The Daily Tar Heel

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Thursday September 29th

Life in London: the best day of my life at the Jane Austen Centre

<p>Outside of the Jane Austen Centre.</p>
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Outside of the Jane Austen Centre.

It is a truth universally acknowledged, that a single woman in possession of a romantic nature, must be a huge Jane Austen fan.

It was a clear, brisk February morning in London. A young woman, ostensibly an adult, was looking forward to her upcoming visit to Stonehenge and Bath. She had been informed by a reliable source (the internet) that the Jane Austen Centre was located in Bath. She had also been informed (by her calendar) that there would be plenty of time between scheduled tours for a visit to said Centre.

She was pumped.

In fact, she made her excitement known to all her friends and her program director. 

“Today is the day,” she said. “I can feel it. Nothing will stand in my way.”

Ah, how innocent. How naïve.

Their first stop was Stonehenge. She saw things she had read about all the way back in AP Art History. She left her gloves on the bus and regretted it. She took selfies. She listened to the audio guide because she is a good and dutiful tourist. It was beautiful. 

“What a time to be alive,” she said.

She was peacefully reading a play on the bus to Bath when it happened. Her program director came to the front of the bus. “Folks,” he said, “we are on a very tight timetable today. When we get to Bath, you’ll have about an hour for lunch. Then we will meet up for our guided tours of the Roman Baths and the city. We’ll get on the bus promptly at 4. I’m very sorry, but if you wanted to go somewhere else, such as the Jane Austen museum, you will just have to come back another time.”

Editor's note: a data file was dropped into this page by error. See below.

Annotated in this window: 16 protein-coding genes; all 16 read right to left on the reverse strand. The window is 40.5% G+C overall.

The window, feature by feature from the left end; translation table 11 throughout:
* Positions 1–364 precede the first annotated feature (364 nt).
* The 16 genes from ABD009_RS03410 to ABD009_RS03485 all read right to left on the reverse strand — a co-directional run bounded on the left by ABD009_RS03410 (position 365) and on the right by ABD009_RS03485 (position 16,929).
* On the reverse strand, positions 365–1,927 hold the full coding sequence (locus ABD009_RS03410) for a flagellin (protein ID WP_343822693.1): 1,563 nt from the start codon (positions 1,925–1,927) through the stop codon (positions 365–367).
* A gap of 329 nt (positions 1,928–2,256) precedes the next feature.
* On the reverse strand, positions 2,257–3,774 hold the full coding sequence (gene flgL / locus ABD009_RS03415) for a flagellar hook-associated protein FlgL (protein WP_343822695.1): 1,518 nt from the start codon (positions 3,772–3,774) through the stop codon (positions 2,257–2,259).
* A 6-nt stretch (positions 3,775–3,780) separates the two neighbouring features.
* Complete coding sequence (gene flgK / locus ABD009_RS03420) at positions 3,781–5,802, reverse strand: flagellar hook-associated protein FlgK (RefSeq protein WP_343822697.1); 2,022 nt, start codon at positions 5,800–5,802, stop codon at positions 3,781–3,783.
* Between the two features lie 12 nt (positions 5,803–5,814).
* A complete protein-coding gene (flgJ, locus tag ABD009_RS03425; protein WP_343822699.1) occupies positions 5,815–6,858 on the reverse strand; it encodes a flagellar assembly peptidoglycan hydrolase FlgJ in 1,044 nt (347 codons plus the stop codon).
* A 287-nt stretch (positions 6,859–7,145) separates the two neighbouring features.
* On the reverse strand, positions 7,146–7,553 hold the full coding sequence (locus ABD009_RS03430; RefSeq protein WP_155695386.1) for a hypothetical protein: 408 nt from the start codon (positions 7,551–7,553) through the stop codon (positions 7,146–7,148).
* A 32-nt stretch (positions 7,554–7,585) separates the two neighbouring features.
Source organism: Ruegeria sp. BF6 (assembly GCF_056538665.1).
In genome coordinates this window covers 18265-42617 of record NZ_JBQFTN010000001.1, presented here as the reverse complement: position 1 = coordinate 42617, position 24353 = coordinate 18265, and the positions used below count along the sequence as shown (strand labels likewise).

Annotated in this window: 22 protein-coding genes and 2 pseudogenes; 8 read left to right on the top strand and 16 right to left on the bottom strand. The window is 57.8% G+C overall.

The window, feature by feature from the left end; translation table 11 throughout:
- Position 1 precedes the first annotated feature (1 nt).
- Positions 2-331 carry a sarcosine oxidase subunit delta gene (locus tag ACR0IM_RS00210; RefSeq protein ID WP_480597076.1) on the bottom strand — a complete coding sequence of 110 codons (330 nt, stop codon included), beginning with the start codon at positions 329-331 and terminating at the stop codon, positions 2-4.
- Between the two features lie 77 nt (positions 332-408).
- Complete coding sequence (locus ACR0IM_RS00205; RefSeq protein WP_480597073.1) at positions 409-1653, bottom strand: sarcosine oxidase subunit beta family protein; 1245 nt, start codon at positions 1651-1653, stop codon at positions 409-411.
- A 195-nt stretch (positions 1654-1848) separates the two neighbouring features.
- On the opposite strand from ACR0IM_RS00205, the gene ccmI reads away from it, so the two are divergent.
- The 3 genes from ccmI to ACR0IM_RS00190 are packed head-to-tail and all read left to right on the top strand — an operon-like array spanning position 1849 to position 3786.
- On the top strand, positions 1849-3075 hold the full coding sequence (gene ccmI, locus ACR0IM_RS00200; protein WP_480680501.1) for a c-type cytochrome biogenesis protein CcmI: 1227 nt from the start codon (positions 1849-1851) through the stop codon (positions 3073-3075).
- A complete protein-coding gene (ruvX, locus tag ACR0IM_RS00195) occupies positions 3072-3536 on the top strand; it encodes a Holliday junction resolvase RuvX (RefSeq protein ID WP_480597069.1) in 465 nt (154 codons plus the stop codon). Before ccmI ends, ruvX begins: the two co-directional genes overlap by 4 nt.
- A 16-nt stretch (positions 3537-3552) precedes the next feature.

Did she cry? No. Was she sad? Yes. Her dream had died. Did she pout? Of course not! Our heroine is not a spoiled brat! She fully appreciates all of the amazing places she gets to see!

She was trying to find a good spot to eat in Bath when suddenly, she had a thought. She whipped out her phone. The Jane Austen Centre was six minutes away. She did a quick Google search. It was open. She looked at the time. Fifty five minutes until the scheduled Roman Baths tour. She searched her heart. Could she do something so spontaneous, so reckless? She searched her stomach. Was she willing to forgo food, the love of her life, to experience the museum of her dreams?

Five minutes later, she was buying a ticket from a woman whose nametag said “Emma Woodhouse.” She was greeted at the door by a random dude in a top hat who was taciturn enough to be Mr. Darcy. She drank the “Jane Austen Blend” in the tearoom, took the tour, freaked out, kept saying, “I’m freaking out,” wavered between buying the heart-shaped pin and the “I love Mr. Darcy” pin, checked her watch every two seconds, forgot to breathe and generally conducted herself in the annoying way that teenage girls usually do in the presence of One Direction. 

When the tour was over, she rushed back to the group and checked the time. 1:29 p.m. One minute to spare. 

The friend that she had so rudely dragged along shared a candy bar with her (thanks, Cheyenne). Flushed with the thrill of spontaneity, she told everyone who would listen about her adventure. 

She had not let her dream die!

So I guess the moral of the story is this: Follow your heart and chase your dreams. If you do, you will inevitably look like a teenage girl at a boy band concert.

And it will be worth it.

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